Williamson County continues to see a sharp spike on COVID-19 cases. 

37 new cases were reported on Thursday after 27 came up on Wednesday, bringing the two-day total to 64 new cases in the short time frame. 

Just last Friday, reported cases by the state were at 767 overall, and about a week later, they sit at 874 overall. At the start of June, cases were at 548 overall. On May 5, cases were at 439 overall. 

Just since the start of the month, the county has 326 new cases of COVID-19 reported by the Tennessee Department of Health. 

14 people in the county have died, while 15,159 negative tests have been conducted. 

The state has reported a total of 38,034 cases of COVID-19 across the state, up 799 cases since Wednesday from 9,230 new test results. Of the total cases, 25,280 people have recovered, 2,431 have been hospitalized and 567 have died — up 587, 45 and 11, respectively, from the numbers 24 hours earlier. 

The number of active cases in Tennessee continues to rise. On Thursday, the state reported another all-time high of 12,187 residents currently infected with the virus. 

The number of confirmed and suspected COVID-19 cases currently hospitalized across the state dropped 11 patients from Wednesday to 689. As of Thursday afternoon, 20 percent of inpatient beds and 21 percent of ICU beds were available. More than 73 percent of the state's ventilator supply — which was low in March until the state purchased nearly 1,000 more — are still available.

State working on COVID resources for farms

A month after nearly every worker at a farm in Rhea County was infected with COVID-19, state officials are nearly ready to distribute resources helping farmworkers avoid the still-spreading disease.

On a weekly health disparities task force call, Tennessee Department of Health official Katie Garman said the state is currently distributing educational materials to farm managers and that materials designed to reach the workers themselves are in the draft stage.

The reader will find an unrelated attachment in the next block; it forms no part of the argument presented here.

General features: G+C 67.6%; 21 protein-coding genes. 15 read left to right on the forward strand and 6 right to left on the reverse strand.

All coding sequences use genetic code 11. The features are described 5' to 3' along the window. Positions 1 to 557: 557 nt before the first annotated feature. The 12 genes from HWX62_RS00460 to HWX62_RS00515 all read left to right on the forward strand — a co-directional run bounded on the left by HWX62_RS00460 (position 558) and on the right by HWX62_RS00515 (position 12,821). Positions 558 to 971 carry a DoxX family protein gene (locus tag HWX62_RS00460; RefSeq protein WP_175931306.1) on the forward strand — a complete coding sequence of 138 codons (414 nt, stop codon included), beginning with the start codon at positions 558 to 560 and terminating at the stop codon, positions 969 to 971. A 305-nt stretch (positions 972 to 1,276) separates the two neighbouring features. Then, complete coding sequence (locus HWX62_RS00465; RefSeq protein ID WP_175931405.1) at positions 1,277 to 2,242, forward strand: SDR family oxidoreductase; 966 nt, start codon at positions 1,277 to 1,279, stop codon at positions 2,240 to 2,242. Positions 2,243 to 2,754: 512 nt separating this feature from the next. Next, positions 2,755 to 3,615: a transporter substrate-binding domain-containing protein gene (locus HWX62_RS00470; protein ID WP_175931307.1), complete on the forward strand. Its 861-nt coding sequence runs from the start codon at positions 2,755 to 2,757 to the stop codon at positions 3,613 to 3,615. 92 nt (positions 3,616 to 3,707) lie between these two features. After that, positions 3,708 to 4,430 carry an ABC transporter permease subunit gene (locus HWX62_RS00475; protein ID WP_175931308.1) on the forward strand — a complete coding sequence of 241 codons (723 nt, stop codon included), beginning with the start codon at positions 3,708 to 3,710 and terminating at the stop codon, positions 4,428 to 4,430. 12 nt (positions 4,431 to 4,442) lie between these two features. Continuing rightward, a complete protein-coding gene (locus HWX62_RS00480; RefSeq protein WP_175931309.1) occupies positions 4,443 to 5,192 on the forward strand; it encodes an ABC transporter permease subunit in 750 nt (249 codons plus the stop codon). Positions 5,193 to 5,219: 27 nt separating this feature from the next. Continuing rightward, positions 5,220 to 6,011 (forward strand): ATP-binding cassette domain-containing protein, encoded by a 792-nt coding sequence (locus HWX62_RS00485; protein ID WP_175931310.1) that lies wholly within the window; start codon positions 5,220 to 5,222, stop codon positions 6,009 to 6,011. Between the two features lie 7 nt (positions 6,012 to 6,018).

The state health department has worked with the Mexican consulate, nonprofit health clinics, the University of Tennessee and other organizations to develop the materials. The move comes as state COVID-19 data continues to show disparities among racial and ethnic groups, especially with high case counts for Hispanic Tennesseans.

“There are a lot of different factors that lead into health disparities for racial and ethnic groups,” said Samantha Chao, another health department staffer.

According to the data, updated Thursday and not available on the state website, the hospitalization and case rates per 100,000 people are about six times higher among the Nashville Hispanic population than among the white population.

In rural areas in west and southeast Tennessee, case rates among the black population far outpace rates among the white population.

Map shows high points of cases in state

Williamson County Emergency Management provided a map that breaks down both tests performed and confirmed and probable COVID-19 cases.

It shows a concentration of cases in Middle Tennessee and Southeastern Tennessee, areas that including both Davidson and Shelby Counties, which house the state's most populated cities of Nashville and Memphis, as well as Rutherford, Hamilton, Trousdale, Sumner and Williamson counties.

According to The COVID Tracking Project, a volunteer organization launched by The Atlantic, the U.S. has seen 2,410,978 total cases and 118,031 deaths as of Thursday.

CDC updates medical conditions that increase COVID-19 dangers 

On Thursday the Centers for Disease Control and Prevention also updated their list of underlying medical conditions that increase the risk of severe illness with a COVID-19 diagnosis, including the following:

  • Chronic kidney disease
  • COPD (chronic obstructive pulmonary disease)
  • Obesity (BMI of 30 or higher)
  • Immunocompromised state (weakened immune system) from solid organ transplant
  • Serious heart conditions, such as heart failure, coronary artery disease, or cardiomyopathies
  • Sickle cell disease
  • Type 2 diabetes

According to the CDC, the changes increase the number of people who fall into higher risk groups for the virus, noting that an estimated 60% of American adults have at least one chronic medical condition.

This post originally appeared in our sister publication, the Nashville Post

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